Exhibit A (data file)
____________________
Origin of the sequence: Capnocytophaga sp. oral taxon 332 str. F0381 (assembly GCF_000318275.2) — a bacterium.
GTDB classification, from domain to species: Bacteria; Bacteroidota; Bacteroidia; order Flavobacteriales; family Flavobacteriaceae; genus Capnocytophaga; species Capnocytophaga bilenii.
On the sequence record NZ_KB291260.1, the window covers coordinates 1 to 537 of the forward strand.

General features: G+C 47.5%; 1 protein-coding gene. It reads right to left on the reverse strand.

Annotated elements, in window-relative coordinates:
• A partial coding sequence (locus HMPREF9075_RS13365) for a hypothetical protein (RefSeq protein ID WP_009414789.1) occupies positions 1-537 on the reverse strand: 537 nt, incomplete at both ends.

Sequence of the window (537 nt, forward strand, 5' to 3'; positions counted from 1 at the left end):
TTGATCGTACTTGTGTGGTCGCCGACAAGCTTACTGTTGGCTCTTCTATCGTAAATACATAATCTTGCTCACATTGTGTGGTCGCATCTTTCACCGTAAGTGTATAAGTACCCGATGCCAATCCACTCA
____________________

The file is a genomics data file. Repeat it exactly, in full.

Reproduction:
Origin of the sequence: Capnocytophaga sp. oral taxon 332 str. F0381 (assembly GCF_000318275.2) — a bacterium.
GTDB classification, from domain to species: Bacteria; Bacteroidota; Bacteroidia; order Flavobacteriales; family Flavobacteriaceae; genus Capnocytophaga; species Capnocytophaga bilenii.
On the sequence record NZ_KB291260.1, the window covers coordinates 1 to 537 of the forward strand.

General features: G+C 47.5%; 1 protein-coding gene. It reads right to left on the reverse strand.

Annotated elements, in window-relative coordinates:
• A partial coding sequence (locus HMPREF9075_RS13365) for a hypothetical protein (RefSeq protein ID WP_009414789.1) occupies positions 1-537 on the reverse strand: 537 nt, incomplete at both ends.

Sequence of the window (537 nt, forward strand, 5' to 3'; positions counted from 1 at the left end):
TTGATCGTACTTGTGTGGTCGCCGACAAGCTTACTGTTGGCTCTTCTATCGTAAATACATAATCTTGCTCACATTGTGTGGTCGCATCTTTCACCGTAAGTGTATAAGTACCCGATGCCAATCCACTCA